Adam felt extremely proud when Sam started calling him “Pa” Almost as soon as Adam and Kate got married, her son immediately decided he would be Sam Cartwright and Adam would be his Pa. He imitated what Adam and his brothers called Ben and rejected any other suggestions.
Adam was delighted and knew very well from his own boyhood how difficult it could be for a child to accept the affections of a stepparent.
Adam bragged about the accomplishment to his father and Joe one evening, when the Cartwright men were having one of their weekly Tuesday night dinners at The International Hotel. Hoss was on one of his frequent trips up to Elm Grove that week.
“I never thought that it would mean so much to me to hear that little boy call me “Pa”. He even writes to me when I go to San Francisco and sticks the letter in my bag so I have a note from him when I get there.” He pulled one out of his pocket to proudly share with the others.
Joe read it first. “Dear Pa, Have a good trip. I will miss you and be a good boy for my mother. Love, your son, Sam Cartwright. PS There is no need to bring me a gift but if you should change your mind, I would like a monkey. If you can not bring me a monkey I would like some candy.”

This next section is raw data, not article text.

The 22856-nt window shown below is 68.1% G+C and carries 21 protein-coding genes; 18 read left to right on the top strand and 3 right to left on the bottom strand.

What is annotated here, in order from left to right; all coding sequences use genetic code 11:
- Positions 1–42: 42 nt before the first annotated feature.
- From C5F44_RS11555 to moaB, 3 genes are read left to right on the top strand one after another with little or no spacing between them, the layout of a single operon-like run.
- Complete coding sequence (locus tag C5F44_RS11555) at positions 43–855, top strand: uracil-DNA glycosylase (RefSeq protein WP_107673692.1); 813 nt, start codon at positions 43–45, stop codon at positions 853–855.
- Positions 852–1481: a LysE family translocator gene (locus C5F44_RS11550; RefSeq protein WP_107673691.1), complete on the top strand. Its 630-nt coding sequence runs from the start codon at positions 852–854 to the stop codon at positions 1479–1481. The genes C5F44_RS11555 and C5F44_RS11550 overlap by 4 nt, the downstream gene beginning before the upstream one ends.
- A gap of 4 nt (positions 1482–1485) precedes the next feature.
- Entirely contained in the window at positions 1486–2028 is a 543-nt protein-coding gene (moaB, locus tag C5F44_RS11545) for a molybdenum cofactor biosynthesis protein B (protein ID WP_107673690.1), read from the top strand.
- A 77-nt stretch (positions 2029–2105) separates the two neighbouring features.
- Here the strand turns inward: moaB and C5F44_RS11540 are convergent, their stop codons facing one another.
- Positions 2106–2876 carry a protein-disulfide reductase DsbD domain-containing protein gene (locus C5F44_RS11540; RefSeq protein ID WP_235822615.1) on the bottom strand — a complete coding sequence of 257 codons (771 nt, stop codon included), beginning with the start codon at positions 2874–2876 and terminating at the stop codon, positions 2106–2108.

He laughed and passed the note on to his father.
“Sam is not exactly like you were son and the circumstances are not quite the same. You took quite a long while to get along with Marie, Adam.” Ben didn’t want his son to be too full of himself. Sam was a wonderful boy and very hungry to have a father. Adam, as a boy was another story.
Adam frowned and looked down at his plate. He knew what his father was telling him. “Don’t be so big headed Adam.”
“Adam didn’t get along with my mother? What do you mean, Pa.?” Joe only had vague memories of his mother and could not imagine his brother having difficulty loving her. Much of what he knew about his mother had been from the stories Adam had told him as he grew up.
“Don’t forget I married your mother in New Orleans. When I brought Marie home, I expected Adam to fall in love with her as fast as I did. Looking back, I realize now that was foolish of me and it made quite a few problems for the both of them. Marie had more than she bargained for when she faced your brothers for the first year or so. Sam knew all of us for most of his life before Adam and Kate got married.” He explained to Joe.
”Sammy knew you for a long time as a friend before you got smart enough to realize you were in love with Katie.” Joe teased his brother.